How to Keep Time to Music and Develop your Sense of Rhythm

How to Keep Time to Music and Develop your Sense of Rhythm

 How to Keep Time to Music and Develop your Sense of Rhythm at your local New Jersey Dance  Studio in Kenilworth NJ

There is a mistaken impression that learning to keep time to music is difficult.  This unfortunate belief that one has “no sense of rhythm” keeps many people from enjoying the pleasures of dancing. If you can march to band music, if your foot can beat time to ordinary dance music, you have well enough sense of rhythm to enjoy dancing. Everyone was born with a sense of rhythm. Nine out of ten good dancers do not know one note from another, but they can keep time. Knowledge of music is not necessary in order to keep time to music.

If You Can Carry a Tune

If you can sing, hum, or whistle a tune- any tune, whether it is a popular dance number, a nursery lullaby or “Yankee Doodle”- then you have already proved that you have sufficient rhythm to become good dancer.

If You Can’t Carry a Tune

If, however, you have difficulty in following a tune- remember, it is not the high notes in a piece of music that determine the dance. It is tempo-the rhythm of music.

If you are standing at the curb when a parade band passes by, you automatically feel the beat and tempo of the march being played. The “oompah-oompah” of the big brass horns and the “boom, boom, boom, boom-boom-boom” of the big bass drum arouses in you a regular, rhythmic pulse. Your muscles automatically get ready to swing you off in perfect step with the rest of the parade!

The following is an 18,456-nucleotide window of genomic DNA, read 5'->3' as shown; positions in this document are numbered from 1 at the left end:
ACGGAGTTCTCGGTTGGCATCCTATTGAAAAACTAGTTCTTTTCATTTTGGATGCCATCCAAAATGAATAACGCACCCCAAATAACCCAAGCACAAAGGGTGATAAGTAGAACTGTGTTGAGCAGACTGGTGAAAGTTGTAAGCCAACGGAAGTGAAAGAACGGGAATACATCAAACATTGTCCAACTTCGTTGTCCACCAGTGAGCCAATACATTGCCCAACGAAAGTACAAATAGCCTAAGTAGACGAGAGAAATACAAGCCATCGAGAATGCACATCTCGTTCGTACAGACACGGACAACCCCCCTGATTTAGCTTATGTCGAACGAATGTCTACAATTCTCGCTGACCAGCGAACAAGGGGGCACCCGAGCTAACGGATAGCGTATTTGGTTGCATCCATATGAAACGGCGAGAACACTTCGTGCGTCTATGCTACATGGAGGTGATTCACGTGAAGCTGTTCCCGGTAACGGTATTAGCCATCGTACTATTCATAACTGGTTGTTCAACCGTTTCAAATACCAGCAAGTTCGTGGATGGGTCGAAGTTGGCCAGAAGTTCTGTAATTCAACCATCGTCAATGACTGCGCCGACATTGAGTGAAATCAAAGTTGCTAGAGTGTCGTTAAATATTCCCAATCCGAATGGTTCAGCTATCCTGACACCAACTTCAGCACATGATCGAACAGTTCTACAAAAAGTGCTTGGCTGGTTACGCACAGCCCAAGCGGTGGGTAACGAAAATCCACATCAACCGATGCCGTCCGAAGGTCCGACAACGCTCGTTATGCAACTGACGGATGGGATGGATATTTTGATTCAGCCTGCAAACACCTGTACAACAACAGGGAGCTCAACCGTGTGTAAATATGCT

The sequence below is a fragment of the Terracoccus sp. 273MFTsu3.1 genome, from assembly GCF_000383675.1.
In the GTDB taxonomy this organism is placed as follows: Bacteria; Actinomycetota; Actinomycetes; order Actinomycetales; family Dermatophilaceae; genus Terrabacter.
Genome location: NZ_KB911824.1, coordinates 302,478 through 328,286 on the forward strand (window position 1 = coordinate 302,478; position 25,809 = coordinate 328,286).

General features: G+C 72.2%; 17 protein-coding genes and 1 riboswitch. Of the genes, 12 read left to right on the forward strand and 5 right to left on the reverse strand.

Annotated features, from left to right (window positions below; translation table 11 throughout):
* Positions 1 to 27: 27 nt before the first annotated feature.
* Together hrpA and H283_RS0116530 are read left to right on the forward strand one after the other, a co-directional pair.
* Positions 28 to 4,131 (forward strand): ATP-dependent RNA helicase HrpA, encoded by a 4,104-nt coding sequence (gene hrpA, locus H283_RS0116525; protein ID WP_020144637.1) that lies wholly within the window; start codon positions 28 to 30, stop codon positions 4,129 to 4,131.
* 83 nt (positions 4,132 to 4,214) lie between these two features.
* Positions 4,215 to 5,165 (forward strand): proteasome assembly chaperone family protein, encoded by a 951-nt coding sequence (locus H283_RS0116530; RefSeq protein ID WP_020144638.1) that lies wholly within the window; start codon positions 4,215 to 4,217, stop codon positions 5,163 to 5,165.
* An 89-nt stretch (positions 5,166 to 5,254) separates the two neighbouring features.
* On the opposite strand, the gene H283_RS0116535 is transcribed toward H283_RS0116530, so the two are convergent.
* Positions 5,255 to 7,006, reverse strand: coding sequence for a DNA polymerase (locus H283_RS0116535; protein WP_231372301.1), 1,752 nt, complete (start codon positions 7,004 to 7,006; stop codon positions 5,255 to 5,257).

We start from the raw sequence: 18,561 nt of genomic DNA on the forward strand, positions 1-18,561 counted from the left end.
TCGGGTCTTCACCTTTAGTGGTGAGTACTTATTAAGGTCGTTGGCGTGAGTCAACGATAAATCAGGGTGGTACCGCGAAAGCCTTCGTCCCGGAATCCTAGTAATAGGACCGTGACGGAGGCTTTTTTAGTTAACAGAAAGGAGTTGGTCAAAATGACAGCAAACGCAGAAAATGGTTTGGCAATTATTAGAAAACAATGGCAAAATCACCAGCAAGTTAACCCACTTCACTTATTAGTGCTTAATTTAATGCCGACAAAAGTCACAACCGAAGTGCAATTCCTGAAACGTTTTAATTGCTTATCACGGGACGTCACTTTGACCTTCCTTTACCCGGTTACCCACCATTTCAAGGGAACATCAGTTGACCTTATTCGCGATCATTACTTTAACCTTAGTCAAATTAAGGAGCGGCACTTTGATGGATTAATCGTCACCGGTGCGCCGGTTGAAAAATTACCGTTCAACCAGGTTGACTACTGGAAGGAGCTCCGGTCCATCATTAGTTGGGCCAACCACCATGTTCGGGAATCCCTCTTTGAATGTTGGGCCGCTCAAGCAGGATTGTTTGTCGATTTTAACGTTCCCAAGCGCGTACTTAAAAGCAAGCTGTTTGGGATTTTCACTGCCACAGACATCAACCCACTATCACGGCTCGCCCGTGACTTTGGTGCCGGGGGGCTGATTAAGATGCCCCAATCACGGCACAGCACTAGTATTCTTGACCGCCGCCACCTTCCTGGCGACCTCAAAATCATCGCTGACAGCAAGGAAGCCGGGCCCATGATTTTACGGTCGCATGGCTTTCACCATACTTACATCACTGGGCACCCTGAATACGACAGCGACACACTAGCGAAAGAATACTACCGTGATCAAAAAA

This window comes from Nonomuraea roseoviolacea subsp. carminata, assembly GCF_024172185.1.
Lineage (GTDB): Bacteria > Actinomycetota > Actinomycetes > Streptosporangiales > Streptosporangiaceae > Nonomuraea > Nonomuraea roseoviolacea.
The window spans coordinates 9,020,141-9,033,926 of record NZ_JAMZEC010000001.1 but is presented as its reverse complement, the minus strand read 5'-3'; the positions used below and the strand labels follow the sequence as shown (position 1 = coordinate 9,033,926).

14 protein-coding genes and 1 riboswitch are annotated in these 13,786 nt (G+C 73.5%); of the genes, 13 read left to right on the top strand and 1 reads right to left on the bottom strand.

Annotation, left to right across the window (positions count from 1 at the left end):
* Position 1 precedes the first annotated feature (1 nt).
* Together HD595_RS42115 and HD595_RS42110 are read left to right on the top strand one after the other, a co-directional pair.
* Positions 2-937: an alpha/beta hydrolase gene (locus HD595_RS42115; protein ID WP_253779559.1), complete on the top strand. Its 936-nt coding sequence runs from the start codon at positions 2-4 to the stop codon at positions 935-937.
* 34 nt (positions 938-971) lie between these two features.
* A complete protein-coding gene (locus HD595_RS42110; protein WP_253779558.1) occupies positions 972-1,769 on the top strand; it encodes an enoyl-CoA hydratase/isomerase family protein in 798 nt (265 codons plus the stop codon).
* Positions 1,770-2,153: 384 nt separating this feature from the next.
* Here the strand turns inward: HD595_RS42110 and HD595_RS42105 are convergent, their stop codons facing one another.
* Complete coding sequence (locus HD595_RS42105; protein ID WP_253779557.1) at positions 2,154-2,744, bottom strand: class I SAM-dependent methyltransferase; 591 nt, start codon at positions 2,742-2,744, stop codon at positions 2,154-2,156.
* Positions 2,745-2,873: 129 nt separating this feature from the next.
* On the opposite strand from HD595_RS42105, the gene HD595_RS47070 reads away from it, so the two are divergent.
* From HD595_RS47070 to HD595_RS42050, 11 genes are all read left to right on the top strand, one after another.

The same principle is true of dance music. When you hear a popular song played on the radio, you cannot help feeling the underlying tempo, or beat, or the music. If an orchestra is playing, this beat is usually carried by the bass drum. As you listen, shut your eyes and visualize the drummer’s foot working the pedal of the drum. At each beat his foot goes down, and soft “boom” accents the tempo.

These accented or “boom” beats are all you need for dancing. To make sure that you recognize them (if there still is any question in your mind), do these two things:

  1. Seat yourself in a chair—and either hum or whistle a tune, or turn on the radio. As the music plays, imagine you are the drummer and simply beat time with your foot on the floor, as though you were hitting the pedal of the bass drum. Tap your hand on the chair arm in time with the music’s beat too. Keep this up until you can successfully beat time with either hand or foot.
  2. After you have learned to beat time, walk around the room, taking one step to each beat. If you find this a little difficult at first, try it again. Walk in time with the beat of three or four songs. In a surprisingly short while you will find your feet” carrying the tune.”

And that’s all there is to keeping time with the music!

Reference: “How to Become a Good Dancer” by Arthur Murray

Melanie AMK


Arthur Murray Kenilworth is conveniently located on the Boulevard in Kenilworth, which is just minutes away from Clark, Cranford, Garwood, New Providence, Scotch Plains, Short Hills, Milburn and Westfield, New Jersey

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